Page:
Monday, August 31, 2009

Edward M. Kennedy—and he died.

Perhaps you have had the experience, as I have had, of attending a memorial service where the eulogies made you question whether the speakers accurately described the person who had died.

But by devoting 12 minutes, 30 seconds to hear his son, Ted Kennedy, Jr. talk about the person whose politics polarized, stunned and inflamed his opposition—a man who wore the face of the Democratic Party for the past 46 years—the son’s tribute caused a wall of prejudice to crumble.

Son Teddy had bone cancer at age 12. As he described how his father helped him believe that he had a future after having his leg amputated, this story alone made me see a man, not a monster.

Teddy spoke of the hours he spent with his dad preparing for sailing races.

“Why are we always the last ones out on the water?”

“Because the others are smarter and more talented. But we will win because we will work harder than them.”

Teddy, Jr. said that one of the harder lessons his father taught him was how to like Republicans.

His father said, “Republicans love this country just as much as I do.” Edward Kennedy recognized the incredible shared sacrifice involved in public service, Republican or Democrat.

Ted Kennedy, Jr. said that his father loved history, biographies and was a Civil War buff, visiting sites of battles to better appreciate the soldiers’ sacrifice because he “believed that in order to know what to do in the future, you had to understand the past.”

I believe that, too.

The passing of Edward Kennedy telescopes the drama surrounding the Kennedy family, a saga I have watched unfold for most of my life, and his death may signify the end of a political dynasty.

Every eulogy, true or false, reminds me, though, that being loved covers a multitude of sins.

Wednesday, August 26, 2009

From a Distance

From so far away that I wondered whether my point and shoot camera (a Canon G10) could record anything, this one picture captured the bride's joy.

As the couple entered their wedding reception, we gathered among guests who this past weekend made the drive to Canadian, where the bride's ancestors first arrived in the Texas Panhandle during the mid-1800's. Those great-great grandparents later settled in Pampa where the bride's parents have lived all of their lives and where we had lived for 25 years.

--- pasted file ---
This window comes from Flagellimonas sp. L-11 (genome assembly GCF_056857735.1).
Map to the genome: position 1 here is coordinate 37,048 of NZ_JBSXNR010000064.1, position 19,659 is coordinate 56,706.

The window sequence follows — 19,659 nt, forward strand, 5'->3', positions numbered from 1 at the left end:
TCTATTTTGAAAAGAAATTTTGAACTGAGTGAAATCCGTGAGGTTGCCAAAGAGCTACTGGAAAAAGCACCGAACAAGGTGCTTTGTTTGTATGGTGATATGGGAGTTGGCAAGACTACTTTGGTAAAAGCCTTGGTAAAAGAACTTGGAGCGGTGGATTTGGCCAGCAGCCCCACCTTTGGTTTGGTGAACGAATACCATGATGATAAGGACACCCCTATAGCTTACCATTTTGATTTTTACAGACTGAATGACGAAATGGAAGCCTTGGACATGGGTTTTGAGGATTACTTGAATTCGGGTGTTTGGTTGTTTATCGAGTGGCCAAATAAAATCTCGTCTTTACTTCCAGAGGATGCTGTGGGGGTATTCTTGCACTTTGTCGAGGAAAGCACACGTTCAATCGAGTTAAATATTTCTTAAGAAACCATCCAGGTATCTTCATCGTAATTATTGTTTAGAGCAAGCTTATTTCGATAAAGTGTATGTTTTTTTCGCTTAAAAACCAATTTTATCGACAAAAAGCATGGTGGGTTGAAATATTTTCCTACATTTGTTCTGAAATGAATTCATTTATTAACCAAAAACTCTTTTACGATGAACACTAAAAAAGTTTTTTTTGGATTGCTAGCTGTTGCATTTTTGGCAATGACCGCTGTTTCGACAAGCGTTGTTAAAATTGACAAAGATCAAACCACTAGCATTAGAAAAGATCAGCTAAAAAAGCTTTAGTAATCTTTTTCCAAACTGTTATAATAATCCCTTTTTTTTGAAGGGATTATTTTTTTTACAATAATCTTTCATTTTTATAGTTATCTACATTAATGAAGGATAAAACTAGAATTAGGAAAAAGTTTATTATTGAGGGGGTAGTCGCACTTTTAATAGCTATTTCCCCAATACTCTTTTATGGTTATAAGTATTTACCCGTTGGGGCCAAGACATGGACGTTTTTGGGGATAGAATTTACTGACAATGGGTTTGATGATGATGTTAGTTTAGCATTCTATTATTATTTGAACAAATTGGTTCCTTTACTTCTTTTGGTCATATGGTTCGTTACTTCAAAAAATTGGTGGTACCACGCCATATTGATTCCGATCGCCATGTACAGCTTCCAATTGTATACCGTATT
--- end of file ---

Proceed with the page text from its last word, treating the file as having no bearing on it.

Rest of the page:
A serendipitous occasion for my husband and me, we knew two-thirds of the people who attended this lavish event. Like something out of the movie Sabrina, everyone savored a picture-perfect evening that people who live in Dallas or Houston or San Antonio might enjoy 2 times a year--once in the spring and once in the fall. Like ice cream on top of cake, it tasted yummy just being there.

Weddings bring people together from a distance. Back in the Panhandle, traveling a shorter distance to see people we know and love and have missed makes Lubbock feel like coming home.

Thursday, August 20, 2009

Consider the Birds

Two weeks, 10 pounds of sugar and about 200 snaps later, these pictures from our vacation in Cloudcroft, NM capture the fascination each of us had with the hummingbirds who every day visited our porch from dawn until nightfall.

Cursory research suggests that hummingbirds remain a few hours from starvation at all times, so I considered syrup-making serious business.

4 cups boiling water to 1 cup sugar, let it cool. Fill feeders.

Consider the birds, how would they fare after we had gone?

Which reminded me when my friend Sheridan said as I instructed her how to avoid the 30-foot tree while backing out of my driveway, "How do I get along without you when you are not with me?"